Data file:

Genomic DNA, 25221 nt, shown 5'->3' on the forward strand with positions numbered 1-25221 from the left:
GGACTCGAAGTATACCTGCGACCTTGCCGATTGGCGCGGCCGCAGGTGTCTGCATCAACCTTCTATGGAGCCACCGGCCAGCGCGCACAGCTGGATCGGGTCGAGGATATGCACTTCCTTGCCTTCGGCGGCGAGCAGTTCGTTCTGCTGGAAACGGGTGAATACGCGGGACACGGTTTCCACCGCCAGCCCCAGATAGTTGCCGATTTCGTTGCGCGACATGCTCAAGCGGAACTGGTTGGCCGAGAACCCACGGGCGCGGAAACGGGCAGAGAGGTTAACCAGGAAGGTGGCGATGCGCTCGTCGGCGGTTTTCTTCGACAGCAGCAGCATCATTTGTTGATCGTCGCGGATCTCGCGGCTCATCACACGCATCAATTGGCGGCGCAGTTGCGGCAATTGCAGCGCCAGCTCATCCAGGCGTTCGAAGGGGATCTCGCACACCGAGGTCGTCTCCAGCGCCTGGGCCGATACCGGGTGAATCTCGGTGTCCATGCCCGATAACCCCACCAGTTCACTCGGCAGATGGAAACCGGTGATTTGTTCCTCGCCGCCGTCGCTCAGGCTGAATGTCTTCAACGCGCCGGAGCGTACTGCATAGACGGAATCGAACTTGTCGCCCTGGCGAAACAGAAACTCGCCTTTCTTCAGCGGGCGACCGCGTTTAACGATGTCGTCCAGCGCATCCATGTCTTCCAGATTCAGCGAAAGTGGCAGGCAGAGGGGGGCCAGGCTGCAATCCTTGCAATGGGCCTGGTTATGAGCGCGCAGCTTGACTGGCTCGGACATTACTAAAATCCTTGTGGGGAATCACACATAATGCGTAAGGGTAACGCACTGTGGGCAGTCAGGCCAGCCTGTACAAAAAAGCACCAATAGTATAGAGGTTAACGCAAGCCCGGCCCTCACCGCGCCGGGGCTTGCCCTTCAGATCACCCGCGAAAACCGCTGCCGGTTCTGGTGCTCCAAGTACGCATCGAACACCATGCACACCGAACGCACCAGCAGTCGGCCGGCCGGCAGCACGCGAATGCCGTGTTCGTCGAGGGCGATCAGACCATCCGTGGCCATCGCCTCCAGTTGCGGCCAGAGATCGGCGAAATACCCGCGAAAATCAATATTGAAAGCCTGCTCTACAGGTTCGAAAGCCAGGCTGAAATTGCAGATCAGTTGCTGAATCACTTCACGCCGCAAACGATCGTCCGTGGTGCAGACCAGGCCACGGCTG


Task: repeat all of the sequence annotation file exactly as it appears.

Genomic DNA, 25221 nt, shown 5'->3' on the forward strand with positions numbered 1-25221 from the left:
GGACTCGAAGTATACCTGCGACCTTGCCGATTGGCGCGGCCGCAGGTGTCTGCATCAACCTTCTATGGAGCCACCGGCCAGCGCGCACAGCTGGATCGGGTCGAGGATATGCACTTCCTTGCCTTCGGCGGCGAGCAGTTCGTTCTGCTGGAAACGGGTGAATACGCGGGACACGGTTTCCACCGCCAGCCCCAGATAGTTGCCGATTTCGTTGCGCGACATGCTCAAGCGGAACTGGTTGGCCGAGAACCCACGGGCGCGGAAACGGGCAGAGAGGTTAACCAGGAAGGTGGCGATGCGCTCGTCGGCGGTTTTCTTCGACAGCAGCAGCATCATTTGTTGATCGTCGCGGATCTCGCGGCTCATCACACGCATCAATTGGCGGCGCAGTTGCGGCAATTGCAGCGCCAGCTCATCCAGGCGTTCGAAGGGGATCTCGCACACCGAGGTCGTCTCCAGCGCCTGGGCCGATACCGGGTGAATCTCGGTGTCCATGCCCGATAACCCCACCAGTTCACTCGGCAGATGGAAACCGGTGATTTGTTCCTCGCCGCCGTCGCTCAGGCTGAATGTCTTCAACGCGCCGGAGCGTACTGCATAGACGGAATCGAACTTGTCGCCCTGGCGAAACAGAAACTCGCCTTTCTTCAGCGGGCGACCGCGTTTAACGATGTCGTCCAGCGCATCCATGTCTTCCAGATTCAGCGAAAGTGGCAGGCAGAGGGGGGCCAGGCTGCAATCCTTGCAATGGGCCTGGTTATGAGCGCGCAGCTTGACTGGCTCGGACATTACTAAAATCCTTGTGGGGAATCACACATAATGCGTAAGGGTAACGCACTGTGGGCAGTCAGGCCAGCCTGTACAAAAAAGCACCAATAGTATAGAGGTTAACGCAAGCCCGGCCCTCACCGCGCCGGGGCTTGCCCTTCAGATCACCCGCGAAAACCGCTGCCGGTTCTGGTGCTCCAAGTACGCATCGAACACCATGCACACCGAACGCACCAGCAGTCGGCCGGCCGGCAGCACGCGAATGCCGTGTTCGTCGAGGGCGATCAGACCATCCGTGGCCATCGCCTCCAGTTGCGGCCAGAGATCGGCGAAATACCCGCGAAAATCAATATTGAAAGCCTGCTCTACAGGTTCGAAAGCCAGGCTGAAATTGCAGATCAGTTGCTGAATCACTTCACGCCGCAAACGATCGTCCGTGGTGCAGACCAGGCCACGGCTG